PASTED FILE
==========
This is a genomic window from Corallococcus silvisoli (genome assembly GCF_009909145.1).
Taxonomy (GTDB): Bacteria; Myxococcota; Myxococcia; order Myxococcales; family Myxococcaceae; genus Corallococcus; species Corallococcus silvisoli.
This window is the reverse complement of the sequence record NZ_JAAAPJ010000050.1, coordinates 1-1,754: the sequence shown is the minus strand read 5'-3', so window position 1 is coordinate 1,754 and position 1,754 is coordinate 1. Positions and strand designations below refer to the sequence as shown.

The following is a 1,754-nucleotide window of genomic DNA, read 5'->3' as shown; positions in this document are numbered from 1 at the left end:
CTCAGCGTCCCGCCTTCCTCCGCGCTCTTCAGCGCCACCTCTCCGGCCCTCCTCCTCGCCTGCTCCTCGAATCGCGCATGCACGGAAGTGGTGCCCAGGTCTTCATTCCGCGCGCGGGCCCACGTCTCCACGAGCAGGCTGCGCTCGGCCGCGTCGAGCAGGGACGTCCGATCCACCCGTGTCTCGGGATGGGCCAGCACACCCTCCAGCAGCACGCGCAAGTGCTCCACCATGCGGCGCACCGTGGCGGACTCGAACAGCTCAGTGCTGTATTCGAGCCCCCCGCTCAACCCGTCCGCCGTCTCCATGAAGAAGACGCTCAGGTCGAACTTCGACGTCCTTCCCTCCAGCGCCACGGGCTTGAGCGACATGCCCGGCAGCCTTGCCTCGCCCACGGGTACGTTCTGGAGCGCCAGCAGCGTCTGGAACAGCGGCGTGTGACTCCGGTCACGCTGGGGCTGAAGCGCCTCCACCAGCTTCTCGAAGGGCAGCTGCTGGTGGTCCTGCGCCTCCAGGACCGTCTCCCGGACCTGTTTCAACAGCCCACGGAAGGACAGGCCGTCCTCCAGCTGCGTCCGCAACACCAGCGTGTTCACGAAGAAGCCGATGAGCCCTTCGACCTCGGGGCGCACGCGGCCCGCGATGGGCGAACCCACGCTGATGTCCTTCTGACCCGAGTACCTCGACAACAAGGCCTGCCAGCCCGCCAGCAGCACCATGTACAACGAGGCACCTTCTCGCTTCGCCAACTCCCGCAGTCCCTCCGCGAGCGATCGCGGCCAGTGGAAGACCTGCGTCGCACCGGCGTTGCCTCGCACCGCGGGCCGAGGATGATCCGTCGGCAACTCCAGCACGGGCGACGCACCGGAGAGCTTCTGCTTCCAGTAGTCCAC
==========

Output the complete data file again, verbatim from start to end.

This is a genomic window from Corallococcus silvisoli (genome assembly GCF_009909145.1).
Taxonomy (GTDB): Bacteria; Myxococcota; Myxococcia; order Myxococcales; family Myxococcaceae; genus Corallococcus; species Corallococcus silvisoli.
This window is the reverse complement of the sequence record NZ_JAAAPJ010000050.1, coordinates 1-1,754: the sequence shown is the minus strand read 5'-3', so window position 1 is coordinate 1,754 and position 1,754 is coordinate 1. Positions and strand designations below refer to the sequence as shown.

The following is a 1,754-nucleotide window of genomic DNA, read 5'->3' as shown; positions in this document are numbered from 1 at the left end:
CTCAGCGTCCCGCCTTCCTCCGCGCTCTTCAGCGCCACCTCTCCGGCCCTCCTCCTCGCCTGCTCCTCGAATCGCGCATGCACGGAAGTGGTGCCCAGGTCTTCATTCCGCGCGCGGGCCCACGTCTCCACGAGCAGGCTGCGCTCGGCCGCGTCGAGCAGGGACGTCCGATCCACCCGTGTCTCGGGATGGGCCAGCACACCCTCCAGCAGCACGCGCAAGTGCTCCACCATGCGGCGCACCGTGGCGGACTCGAACAGCTCAGTGCTGTATTCGAGCCCCCCGCTCAACCCGTCCGCCGTCTCCATGAAGAAGACGCTCAGGTCGAACTTCGACGTCCTTCCCTCCAGCGCCACGGGCTTGAGCGACATGCCCGGCAGCCTTGCCTCGCCCACGGGTACGTTCTGGAGCGCCAGCAGCGTCTGGAACAGCGGCGTGTGACTCCGGTCACGCTGGGGCTGAAGCGCCTCCACCAGCTTCTCGAAGGGCAGCTGCTGGTGGTCCTGCGCCTCCAGGACCGTCTCCCGGACCTGTTTCAACAGCCCACGGAAGGACAGGCCGTCCTCCAGCTGCGTCCGCAACACCAGCGTGTTCACGAAGAAGCCGATGAGCCCTTCGACCTCGGGGCGCACGCGGCCCGCGATGGGCGAACCCACGCTGATGTCCTTCTGACCCGAGTACCTCGACAACAAGGCCTGCCAGCCCGCCAGCAGCACCATGTACAACGAGGCACCTTCTCGCTTCGCCAACTCCCGCAGTCCCTCCGCGAGCGATCGCGGCCAGTGGAAGACCTGCGTCGCACCGGCGTTGCCTCGCACCGCGGGCCGAGGATGATCCGTCGGCAACTCCAGCACGGGCGACGCACCGGAGAGCTTCTGCTTCCAGTAGTCCAC